Shooting: The Most Inclusive Sport
Oleg Volk 11.30.15
These men have one thing in common besides their drive to succeed and the ability to make that dream come true: they are both handicapped. Not disabled, just handicapped in reaching their goals–and reaching them despite the added challenges.
With one hand on the wheelchair needed to keep the balance, Matt shoots rifle one-handed and hits better and faster than most people do with both hands.
Hunter’s performance with these weapons is quite impressive by the standards of able-bodied shooters. He competes on par with everyone else. His attitude is best summed up by the shirt he offers on his web site: No Excuses.
What other physical sports can boast the inclusiveness of shooting matches?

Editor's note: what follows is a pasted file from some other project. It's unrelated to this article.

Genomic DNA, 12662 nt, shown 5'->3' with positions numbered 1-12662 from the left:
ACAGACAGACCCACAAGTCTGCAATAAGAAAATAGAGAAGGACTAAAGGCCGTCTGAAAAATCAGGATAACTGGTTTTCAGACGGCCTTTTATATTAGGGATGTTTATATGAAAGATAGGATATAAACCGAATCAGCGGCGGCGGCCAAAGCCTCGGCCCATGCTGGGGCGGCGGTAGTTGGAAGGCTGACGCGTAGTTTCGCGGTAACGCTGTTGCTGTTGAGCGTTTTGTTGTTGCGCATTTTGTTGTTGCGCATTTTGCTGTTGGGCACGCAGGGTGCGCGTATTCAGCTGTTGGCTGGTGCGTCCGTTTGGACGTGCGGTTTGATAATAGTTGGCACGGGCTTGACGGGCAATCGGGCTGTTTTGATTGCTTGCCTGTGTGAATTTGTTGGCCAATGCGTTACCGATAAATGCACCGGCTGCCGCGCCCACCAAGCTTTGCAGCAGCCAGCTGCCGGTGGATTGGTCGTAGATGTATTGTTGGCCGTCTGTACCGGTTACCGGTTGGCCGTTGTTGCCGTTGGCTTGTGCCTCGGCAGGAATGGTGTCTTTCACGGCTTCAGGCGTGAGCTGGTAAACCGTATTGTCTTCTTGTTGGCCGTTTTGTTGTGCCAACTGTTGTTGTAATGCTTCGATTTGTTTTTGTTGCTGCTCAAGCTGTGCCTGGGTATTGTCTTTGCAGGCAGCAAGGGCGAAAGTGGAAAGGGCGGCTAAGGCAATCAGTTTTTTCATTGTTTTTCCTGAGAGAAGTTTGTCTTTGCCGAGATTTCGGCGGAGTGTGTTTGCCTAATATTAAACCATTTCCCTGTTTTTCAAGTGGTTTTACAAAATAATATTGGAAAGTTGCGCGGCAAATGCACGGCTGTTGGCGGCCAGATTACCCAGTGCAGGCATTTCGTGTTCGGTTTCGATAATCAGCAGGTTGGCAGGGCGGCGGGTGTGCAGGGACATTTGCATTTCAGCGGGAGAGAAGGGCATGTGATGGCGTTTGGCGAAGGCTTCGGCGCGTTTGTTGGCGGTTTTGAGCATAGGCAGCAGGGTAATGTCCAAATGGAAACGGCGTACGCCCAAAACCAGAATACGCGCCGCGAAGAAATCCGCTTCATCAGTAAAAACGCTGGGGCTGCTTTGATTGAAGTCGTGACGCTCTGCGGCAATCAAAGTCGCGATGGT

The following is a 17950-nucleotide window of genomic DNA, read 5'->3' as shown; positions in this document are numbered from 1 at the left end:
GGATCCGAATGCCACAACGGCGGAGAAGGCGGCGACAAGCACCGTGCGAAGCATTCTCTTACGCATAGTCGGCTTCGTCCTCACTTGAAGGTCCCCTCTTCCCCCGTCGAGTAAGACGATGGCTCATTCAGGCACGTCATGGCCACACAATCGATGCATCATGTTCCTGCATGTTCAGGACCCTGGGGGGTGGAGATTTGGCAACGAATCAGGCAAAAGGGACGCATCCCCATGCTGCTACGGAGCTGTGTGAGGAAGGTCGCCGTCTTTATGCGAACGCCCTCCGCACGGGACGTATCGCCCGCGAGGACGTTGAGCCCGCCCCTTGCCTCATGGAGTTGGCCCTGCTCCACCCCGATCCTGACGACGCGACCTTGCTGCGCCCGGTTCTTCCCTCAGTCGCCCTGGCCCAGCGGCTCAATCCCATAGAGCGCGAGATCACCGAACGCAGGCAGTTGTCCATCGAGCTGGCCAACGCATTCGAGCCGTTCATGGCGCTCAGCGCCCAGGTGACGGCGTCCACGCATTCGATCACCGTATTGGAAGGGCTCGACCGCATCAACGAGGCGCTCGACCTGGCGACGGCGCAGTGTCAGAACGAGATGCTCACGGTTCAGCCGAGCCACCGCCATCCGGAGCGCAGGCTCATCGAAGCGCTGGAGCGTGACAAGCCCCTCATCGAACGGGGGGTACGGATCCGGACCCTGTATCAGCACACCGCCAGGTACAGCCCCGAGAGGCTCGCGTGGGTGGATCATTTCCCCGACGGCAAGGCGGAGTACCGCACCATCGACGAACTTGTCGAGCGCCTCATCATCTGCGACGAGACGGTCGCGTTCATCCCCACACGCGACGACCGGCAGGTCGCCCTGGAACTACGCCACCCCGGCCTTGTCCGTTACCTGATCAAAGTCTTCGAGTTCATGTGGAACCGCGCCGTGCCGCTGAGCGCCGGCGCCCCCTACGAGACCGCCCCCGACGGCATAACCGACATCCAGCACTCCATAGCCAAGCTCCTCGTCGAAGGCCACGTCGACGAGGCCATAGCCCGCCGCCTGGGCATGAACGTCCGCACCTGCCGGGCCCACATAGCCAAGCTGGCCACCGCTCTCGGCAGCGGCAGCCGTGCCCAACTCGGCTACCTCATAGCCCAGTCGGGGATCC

Previously, I’ve written about Joshua Benson. He’s a country musician, an illustrator, and a shooting instructor–all that with one fully functional limb.
Again, awesome attitude and impressive ability. Watching him outshoot me and most other people with shotgun and rifle just underscored the liberating nature of firearms technology.
Besides the recreational and sporting value, guns also give each of us an opportunity to be more independent. A friend who taught self-defense to dozens of wheelchair bound people says that they are frequent targets for criminals. His students have three effective defense episodes so far–all of them with .22 pistols and all resulting in death of the attacking criminal. Josh is well trained and isn’t limited to rimfire, and so his friends don’t have to worry for him much, even though he lives in Memphis.
Personal arms and training allow us greater independence and higher quality of life. The three gentlemen shown here are just a few of the many who illustrate that.